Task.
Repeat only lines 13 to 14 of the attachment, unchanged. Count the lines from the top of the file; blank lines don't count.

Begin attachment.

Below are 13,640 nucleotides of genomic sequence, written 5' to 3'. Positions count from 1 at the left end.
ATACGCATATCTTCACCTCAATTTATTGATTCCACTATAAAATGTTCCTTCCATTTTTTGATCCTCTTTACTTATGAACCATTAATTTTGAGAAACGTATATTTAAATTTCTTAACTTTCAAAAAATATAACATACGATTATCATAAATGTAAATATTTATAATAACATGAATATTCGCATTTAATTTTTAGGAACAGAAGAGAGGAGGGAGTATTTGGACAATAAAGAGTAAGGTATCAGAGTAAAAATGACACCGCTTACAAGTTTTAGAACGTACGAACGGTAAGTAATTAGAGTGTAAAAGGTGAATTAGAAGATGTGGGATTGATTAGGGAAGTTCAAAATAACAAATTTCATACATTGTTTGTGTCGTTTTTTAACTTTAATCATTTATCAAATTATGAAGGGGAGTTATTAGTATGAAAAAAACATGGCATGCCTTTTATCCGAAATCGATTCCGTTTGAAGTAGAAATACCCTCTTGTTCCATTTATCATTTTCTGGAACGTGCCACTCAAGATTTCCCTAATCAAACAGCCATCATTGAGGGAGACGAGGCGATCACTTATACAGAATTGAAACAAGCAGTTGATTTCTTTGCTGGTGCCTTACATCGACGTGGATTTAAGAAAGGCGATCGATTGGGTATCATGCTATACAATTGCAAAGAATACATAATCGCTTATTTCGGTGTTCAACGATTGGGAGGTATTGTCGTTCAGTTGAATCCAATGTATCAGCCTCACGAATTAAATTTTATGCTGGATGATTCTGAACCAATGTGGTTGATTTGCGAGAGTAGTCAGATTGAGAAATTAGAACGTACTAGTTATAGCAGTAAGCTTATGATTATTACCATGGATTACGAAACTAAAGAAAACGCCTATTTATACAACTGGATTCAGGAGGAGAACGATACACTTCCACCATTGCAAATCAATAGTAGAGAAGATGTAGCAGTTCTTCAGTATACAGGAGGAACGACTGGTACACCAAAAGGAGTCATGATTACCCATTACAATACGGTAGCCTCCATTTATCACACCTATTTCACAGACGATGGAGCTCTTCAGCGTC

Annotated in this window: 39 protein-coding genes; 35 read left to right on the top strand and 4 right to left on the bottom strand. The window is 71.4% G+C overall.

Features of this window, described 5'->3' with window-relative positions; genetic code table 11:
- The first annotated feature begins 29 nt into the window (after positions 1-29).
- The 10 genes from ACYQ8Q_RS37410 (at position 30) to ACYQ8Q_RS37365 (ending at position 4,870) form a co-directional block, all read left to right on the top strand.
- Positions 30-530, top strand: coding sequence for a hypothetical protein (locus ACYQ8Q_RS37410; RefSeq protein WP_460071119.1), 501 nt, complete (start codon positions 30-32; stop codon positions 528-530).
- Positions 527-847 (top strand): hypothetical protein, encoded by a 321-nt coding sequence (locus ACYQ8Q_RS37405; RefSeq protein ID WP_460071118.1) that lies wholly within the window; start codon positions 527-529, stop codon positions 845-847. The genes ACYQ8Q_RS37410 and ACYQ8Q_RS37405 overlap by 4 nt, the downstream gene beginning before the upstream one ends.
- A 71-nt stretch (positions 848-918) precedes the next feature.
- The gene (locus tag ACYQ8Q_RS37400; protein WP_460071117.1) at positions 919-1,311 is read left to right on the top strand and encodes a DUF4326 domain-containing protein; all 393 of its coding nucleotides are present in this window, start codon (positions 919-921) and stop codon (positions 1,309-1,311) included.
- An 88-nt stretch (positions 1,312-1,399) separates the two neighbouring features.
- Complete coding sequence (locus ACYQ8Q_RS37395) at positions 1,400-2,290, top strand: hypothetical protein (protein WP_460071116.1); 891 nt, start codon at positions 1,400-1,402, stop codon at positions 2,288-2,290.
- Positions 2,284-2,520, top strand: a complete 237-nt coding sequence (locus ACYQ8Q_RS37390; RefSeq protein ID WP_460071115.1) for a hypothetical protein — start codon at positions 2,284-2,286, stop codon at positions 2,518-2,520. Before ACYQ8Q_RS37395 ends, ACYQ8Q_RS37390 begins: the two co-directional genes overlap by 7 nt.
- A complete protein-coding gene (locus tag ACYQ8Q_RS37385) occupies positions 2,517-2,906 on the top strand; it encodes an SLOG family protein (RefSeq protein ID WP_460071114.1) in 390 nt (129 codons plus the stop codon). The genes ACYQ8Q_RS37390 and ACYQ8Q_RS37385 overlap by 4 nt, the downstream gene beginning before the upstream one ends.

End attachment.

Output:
- Positions 2,284-2,520, top strand: a complete 237-nt coding sequence (locus ACYQ8Q_RS37390; RefSeq protein ID WP_460071115.1) for a hypothetical protein — start codon at positions 2,284-2,286, stop codon at positions 2,518-2,520. Before ACYQ8Q_RS37395 ends, ACYQ8Q_RS37390 begins: the two co-directional genes overlap by 7 nt.
- A complete protein-coding gene (locus tag ACYQ8Q_RS37385) occupies positions 2,517-2,906 on the top strand; it encodes an SLOG family protein (RefSeq protein ID WP_460071114.1) in 390 nt (129 codons plus the stop codon). The genes ACYQ8Q_RS37390 and ACYQ8Q_RS37385 overlap by 4 nt, the downstream gene beginning before the upstream one ends.